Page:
From the horde which consumes all things shiny and Apple grows a sect of iPad owners: those who try to use it in place of a laptop. Compared to a seventeen inch desktop replacing monster, the iPad looks like a pretty good option. It’s always on, takes up the space of a magazine, and lasts all day on battery. There just seems to always be something that an iPad user can’t sacrifice for ultra-mobility: physical keyboards, multitasking, and legacy software. Then there’s the price, there’s no price advantage to the iPad over a full laptop.
The only strength of the iPad is that it frees people from the tiny screen of their iPhone. That’s quite literally ALL the iPad offers. That’s not to say it should offer more. Modern smart-phones offer nearly all the functionality a person requires of day-to-day computer use. Given a full size monitor, keyboard and mouse (yes, a mouse), a smart-phone could easily become one’s primary computer. By fulfilling one of those three requirements, the iPad coaxed people into thinking of desktop computing in an ultra-mobile context.
Prior to the iPad’s release, in 2007 the netbook was introduced for foster the concept of ultra-mobility. Netbooks, which are small, cheap, and less powerful laptops, saw remarkable growth in popularity throughout 2008 and 2009. However success of the devices had already begun to wane by the time of the iPad release. Frustration was growing, with complaints along the lines of: “It doesn’t do everything I need it to.” The statement usually containing references to lack of a dvd player, small screen, or slower processor. People’s misplaced expectations for the netbook seem to be inspired by an unfortunate resemblance to its full-featured cousin. Subconsciously, consumers thought: It looks like a laptop, so it should do everything a laptop does.
The iPad perspective is that of its advantages over a smartphone. Look at the netbook from this perspective and suddenly it is a much more powerful tool. While the netbook drawbacks are shared with the iPad, it has many more advantages which are not. A netbook can run most operating systems and software you typically use. A netbook has a full keyboard, and can run all your usb peripherals. A netbook can be expanded with an SD card. A netbook can run as many applications at once as memory will allow. And a netbook is dirt-cheap; disposable. You can lose two netbooks before you’ve spent more than the cheapest iPad.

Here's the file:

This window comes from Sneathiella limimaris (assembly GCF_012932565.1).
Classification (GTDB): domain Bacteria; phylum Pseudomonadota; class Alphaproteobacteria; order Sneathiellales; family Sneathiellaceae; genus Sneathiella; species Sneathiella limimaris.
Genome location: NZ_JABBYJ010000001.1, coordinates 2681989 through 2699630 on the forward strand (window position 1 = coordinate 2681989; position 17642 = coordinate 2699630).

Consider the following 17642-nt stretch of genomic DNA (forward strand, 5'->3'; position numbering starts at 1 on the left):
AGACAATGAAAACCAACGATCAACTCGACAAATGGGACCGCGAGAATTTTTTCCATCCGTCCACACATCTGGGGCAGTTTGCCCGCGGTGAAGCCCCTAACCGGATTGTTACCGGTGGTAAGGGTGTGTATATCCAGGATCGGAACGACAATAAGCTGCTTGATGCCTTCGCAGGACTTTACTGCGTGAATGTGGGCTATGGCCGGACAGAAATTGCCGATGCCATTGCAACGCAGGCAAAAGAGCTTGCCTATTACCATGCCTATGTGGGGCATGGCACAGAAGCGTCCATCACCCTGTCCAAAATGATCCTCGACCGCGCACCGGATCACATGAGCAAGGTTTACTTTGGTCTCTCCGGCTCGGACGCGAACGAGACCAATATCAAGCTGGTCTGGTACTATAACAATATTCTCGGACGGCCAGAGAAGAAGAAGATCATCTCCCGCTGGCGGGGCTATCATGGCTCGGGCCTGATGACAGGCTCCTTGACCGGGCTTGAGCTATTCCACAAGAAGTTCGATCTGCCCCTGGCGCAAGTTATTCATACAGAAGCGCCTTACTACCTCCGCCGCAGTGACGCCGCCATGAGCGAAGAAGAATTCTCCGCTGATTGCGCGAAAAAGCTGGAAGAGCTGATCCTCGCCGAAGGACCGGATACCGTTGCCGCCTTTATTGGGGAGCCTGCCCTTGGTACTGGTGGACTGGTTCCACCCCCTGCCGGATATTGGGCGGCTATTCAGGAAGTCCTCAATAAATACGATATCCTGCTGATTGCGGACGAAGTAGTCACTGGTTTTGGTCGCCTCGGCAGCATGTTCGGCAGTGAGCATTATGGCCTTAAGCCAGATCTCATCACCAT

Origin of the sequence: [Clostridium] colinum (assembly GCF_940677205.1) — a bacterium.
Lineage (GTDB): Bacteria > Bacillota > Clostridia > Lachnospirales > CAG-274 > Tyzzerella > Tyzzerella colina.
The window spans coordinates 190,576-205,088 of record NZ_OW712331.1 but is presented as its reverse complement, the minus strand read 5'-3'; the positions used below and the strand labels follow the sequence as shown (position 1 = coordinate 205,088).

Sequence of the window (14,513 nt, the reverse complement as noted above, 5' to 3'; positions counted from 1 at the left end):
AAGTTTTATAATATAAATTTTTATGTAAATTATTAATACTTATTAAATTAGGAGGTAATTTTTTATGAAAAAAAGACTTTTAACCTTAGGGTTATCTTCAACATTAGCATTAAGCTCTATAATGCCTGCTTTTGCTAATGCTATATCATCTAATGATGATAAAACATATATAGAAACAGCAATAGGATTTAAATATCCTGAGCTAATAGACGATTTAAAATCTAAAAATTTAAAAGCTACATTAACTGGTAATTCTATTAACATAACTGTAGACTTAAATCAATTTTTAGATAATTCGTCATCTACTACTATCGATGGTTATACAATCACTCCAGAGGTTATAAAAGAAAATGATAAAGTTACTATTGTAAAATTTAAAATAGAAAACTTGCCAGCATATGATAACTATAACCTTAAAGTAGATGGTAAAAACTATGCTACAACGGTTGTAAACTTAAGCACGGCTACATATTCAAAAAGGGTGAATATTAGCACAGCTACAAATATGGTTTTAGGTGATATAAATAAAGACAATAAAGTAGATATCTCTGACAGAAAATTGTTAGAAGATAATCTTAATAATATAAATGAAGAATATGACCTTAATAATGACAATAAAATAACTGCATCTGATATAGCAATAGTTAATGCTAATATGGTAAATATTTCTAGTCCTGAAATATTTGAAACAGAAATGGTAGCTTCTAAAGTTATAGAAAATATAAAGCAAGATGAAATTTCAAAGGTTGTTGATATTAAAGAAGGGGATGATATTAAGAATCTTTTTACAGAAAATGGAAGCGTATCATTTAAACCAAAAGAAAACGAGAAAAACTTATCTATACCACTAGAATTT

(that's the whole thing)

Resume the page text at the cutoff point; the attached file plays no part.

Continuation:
Regardless of price, there is still one aspect of the tablet that completely negates its ever replacing a laptop: the hardware keyboard. There is just no easy way to type anything longer than a tweet on a tablet. The natural solution is to buy a hardware keyboard, many are available. However, the moment you start carrying abound a separate hunk of plastic, you immediately lose the convenience factor of the tablet. An ideal design would have a slide out keyboard, similar to smart phones like the Motorola Droid. After sliding out, the screen would fold upward to take a laptop-like shape. Apple has already demonstrated they can provide a keyboard without sacrificing thin-ness with their MacBook Air. It seems like an obvious solution, but one that Apple will likely ignore.
With the new crop of Android-based tablets coming, it will be interesting to see how netbooks fare against this tsunami of tablets. In addition to Android tablets, Google announced at their recent I/O conference, they will be marching full ahead with Chrome OS based netbooks. It seems that Google is hedging their bets by offering both products at similar price points through Android and Chrome OS. Soon comparably priced tablets will face off against netbooks powered by the same company’s software. That’s about as level a comparison you’re likely to see in this space. The tablet is clearly here to stay, the real question is will it ever provide the functionality to supplant the laptop as the dominant mobile computing platform.